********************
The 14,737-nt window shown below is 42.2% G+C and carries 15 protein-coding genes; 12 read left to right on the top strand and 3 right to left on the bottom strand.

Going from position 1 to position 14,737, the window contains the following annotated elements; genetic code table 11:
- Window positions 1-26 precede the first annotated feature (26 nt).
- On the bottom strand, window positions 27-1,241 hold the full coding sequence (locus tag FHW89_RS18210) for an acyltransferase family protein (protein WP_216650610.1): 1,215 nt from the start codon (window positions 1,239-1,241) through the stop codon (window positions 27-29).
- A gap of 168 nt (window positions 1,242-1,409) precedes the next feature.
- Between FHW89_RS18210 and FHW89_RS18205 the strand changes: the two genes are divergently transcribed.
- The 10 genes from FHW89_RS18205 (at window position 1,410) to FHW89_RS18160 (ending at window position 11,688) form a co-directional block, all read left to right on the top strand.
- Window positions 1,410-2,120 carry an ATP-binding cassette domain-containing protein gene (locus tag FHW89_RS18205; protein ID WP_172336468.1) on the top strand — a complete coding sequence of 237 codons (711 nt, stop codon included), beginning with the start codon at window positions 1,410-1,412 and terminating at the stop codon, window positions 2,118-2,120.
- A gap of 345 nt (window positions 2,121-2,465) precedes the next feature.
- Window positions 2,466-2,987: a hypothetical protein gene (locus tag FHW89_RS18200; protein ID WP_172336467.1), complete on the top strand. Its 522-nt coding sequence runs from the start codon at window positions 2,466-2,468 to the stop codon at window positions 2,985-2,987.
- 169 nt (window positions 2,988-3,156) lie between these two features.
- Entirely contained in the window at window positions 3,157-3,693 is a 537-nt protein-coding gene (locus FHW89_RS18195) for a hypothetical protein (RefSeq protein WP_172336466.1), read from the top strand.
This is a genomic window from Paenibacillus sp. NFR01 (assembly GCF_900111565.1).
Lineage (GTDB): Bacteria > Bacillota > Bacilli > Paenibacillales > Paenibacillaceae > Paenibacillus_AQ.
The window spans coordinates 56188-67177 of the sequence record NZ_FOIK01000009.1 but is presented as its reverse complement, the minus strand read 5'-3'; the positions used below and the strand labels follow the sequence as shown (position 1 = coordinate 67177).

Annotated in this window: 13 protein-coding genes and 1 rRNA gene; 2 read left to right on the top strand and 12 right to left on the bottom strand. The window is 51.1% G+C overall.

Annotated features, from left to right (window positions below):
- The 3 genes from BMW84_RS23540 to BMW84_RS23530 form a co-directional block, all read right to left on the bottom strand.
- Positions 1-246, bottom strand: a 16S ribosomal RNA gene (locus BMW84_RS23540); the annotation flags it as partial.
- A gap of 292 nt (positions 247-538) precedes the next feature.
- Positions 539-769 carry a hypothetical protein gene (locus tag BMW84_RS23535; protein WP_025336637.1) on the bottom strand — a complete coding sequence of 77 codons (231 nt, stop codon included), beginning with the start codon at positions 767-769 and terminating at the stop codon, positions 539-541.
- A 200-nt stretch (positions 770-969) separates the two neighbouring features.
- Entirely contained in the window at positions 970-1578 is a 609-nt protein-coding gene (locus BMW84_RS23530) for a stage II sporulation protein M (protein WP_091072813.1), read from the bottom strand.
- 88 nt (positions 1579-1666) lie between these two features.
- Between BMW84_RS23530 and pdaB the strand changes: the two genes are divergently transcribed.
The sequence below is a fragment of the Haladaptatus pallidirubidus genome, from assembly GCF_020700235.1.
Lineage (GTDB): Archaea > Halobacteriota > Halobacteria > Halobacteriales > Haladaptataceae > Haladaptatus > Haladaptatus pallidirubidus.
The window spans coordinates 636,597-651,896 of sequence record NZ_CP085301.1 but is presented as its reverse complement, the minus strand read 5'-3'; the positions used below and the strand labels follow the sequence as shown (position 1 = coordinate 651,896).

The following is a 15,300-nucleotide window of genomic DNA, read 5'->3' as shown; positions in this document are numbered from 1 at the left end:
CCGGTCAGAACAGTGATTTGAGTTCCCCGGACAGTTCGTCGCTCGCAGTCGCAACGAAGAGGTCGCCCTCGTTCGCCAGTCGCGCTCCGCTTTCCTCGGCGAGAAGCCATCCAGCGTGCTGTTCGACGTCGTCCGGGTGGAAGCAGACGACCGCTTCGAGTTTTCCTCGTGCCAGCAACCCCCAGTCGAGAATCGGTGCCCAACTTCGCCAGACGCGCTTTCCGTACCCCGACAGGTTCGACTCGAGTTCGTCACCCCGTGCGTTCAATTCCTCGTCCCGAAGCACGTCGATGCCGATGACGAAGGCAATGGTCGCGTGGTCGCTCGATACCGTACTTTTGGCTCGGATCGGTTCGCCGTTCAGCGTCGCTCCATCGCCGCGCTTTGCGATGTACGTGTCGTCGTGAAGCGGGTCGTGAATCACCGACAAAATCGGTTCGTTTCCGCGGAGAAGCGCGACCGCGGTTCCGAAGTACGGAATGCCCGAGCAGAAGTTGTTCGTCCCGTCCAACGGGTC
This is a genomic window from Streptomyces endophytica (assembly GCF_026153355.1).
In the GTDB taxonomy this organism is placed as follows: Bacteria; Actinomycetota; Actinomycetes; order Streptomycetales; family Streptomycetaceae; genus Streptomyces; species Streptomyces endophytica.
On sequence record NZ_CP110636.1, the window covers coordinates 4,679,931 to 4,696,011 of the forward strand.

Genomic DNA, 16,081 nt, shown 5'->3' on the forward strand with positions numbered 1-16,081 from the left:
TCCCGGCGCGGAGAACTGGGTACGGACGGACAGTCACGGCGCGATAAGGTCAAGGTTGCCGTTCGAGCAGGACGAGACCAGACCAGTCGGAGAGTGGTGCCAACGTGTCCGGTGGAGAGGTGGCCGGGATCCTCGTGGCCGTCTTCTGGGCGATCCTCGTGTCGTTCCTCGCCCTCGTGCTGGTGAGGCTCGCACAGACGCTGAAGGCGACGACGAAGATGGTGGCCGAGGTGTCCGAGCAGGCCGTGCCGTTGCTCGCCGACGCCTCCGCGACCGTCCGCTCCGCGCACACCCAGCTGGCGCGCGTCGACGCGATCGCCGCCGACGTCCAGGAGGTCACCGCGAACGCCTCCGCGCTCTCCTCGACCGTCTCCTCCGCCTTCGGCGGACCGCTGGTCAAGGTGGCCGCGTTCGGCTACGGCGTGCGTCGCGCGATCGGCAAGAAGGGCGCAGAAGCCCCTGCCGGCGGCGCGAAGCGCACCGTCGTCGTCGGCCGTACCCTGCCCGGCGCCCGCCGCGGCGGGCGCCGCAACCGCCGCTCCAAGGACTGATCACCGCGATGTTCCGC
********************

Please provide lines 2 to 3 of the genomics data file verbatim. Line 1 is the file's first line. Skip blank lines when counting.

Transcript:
Going from position 1 to position 14,737, the window contains the following annotated elements; genetic code table 11:
- Window positions 1-26 precede the first annotated feature (26 nt).